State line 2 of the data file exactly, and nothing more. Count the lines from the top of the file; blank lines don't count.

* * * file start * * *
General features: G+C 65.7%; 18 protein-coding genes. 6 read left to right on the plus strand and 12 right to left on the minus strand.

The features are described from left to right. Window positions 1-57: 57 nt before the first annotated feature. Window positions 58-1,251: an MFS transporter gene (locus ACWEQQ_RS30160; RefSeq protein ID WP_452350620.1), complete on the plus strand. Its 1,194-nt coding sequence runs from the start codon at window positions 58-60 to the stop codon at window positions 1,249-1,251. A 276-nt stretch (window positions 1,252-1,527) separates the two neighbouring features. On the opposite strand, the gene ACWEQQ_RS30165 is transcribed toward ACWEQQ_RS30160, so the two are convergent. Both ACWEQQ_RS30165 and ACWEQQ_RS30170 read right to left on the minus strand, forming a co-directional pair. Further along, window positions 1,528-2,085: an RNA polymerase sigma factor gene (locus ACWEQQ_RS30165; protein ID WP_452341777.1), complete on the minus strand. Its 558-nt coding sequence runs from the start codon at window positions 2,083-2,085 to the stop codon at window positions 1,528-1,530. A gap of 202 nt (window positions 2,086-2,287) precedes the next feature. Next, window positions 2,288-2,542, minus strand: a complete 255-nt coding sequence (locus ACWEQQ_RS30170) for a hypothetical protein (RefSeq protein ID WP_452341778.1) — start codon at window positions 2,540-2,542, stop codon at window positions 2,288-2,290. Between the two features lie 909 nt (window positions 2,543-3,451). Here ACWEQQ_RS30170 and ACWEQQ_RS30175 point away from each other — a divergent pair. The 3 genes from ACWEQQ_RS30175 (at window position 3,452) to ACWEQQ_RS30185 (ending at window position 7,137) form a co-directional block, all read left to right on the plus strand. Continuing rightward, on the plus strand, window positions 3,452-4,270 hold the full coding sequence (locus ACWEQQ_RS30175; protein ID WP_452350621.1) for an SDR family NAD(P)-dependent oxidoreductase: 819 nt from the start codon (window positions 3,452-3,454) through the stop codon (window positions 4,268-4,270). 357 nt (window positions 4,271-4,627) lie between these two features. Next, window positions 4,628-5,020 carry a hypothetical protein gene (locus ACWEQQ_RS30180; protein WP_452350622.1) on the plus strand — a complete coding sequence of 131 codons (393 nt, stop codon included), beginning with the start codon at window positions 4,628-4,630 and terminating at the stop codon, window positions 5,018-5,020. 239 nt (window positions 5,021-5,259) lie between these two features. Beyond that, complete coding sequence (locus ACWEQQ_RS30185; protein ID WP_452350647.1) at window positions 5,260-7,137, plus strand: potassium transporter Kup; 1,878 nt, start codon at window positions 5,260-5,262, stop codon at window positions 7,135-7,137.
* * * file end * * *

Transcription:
The features are described from left to right. Window positions 1-57: 57 nt before the first annotated feature. Window positions 58-1,251: an MFS transporter gene (locus ACWEQQ_RS30160; RefSeq protein ID WP_452350620.1), complete on the plus strand. Its 1,194-nt coding sequence runs from the start codon at window positions 58-60 to the stop codon at window positions 1,249-1,251. A 276-nt stretch (window positions 1,252-1,527) separates the two neighbouring features. On the opposite strand, the gene ACWEQQ_RS30165 is transcribed toward ACWEQQ_RS30160, so the two are convergent. Both ACWEQQ_RS30165 and ACWEQQ_RS30170 read right to left on the minus strand, forming a co-directional pair. Further along, window positions 1,528-2,085: an RNA polymerase sigma factor gene (locus ACWEQQ_RS30165; protein ID WP_452341777.1), complete on the minus strand. Its 558-nt coding sequence runs from the start codon at window positions 2,083-2,085 to the stop codon at window positions 1,528-1,530. A gap of 202 nt (window positions 2,086-2,287) precedes the next feature. Next, window positions 2,288-2,542, minus strand: a complete 255-nt coding sequence (locus ACWEQQ_RS30170) for a hypothetical protein (RefSeq protein ID WP_452341778.1) — start codon at window positions 2,540-2,542, stop codon at window positions 2,288-2,290. Between the two features lie 909 nt (window positions 2,543-3,451). Here ACWEQQ_RS30170 and ACWEQQ_RS30175 point away from each other — a divergent pair. The 3 genes from ACWEQQ_RS30175 (at window position 3,452) to ACWEQQ_RS30185 (ending at window position 7,137) form a co-directional block, all read left to right on the plus strand. Continuing rightward, on the plus strand, window positions 3,452-4,270 hold the full coding sequence (locus ACWEQQ_RS30175; protein ID WP_452350621.1) for an SDR family NAD(P)-dependent oxidoreductase: 819 nt from the start codon (window positions 3,452-3,454) through the stop codon (window positions 4,268-4,270). 357 nt (window positions 4,271-4,627) lie between these two features. Next, window positions 4,628-5,020 carry a hypothetical protein gene (locus ACWEQQ_RS30180; protein WP_452350622.1) on the plus strand — a complete coding sequence of 131 codons (393 nt, stop codon included), beginning with the start codon at window positions 4,628-4,630 and terminating at the stop codon, window positions 5,018-5,020. 239 nt (window positions 5,021-5,259) lie between these two features. Beyond that, complete coding sequence (locus ACWEQQ_RS30185; protein ID WP_452350647.1) at window positions 5,260-7,137, plus strand: potassium transporter Kup; 1,878 nt, start codon at window positions 5,260-5,262, stop codon at window positions 7,135-7,137.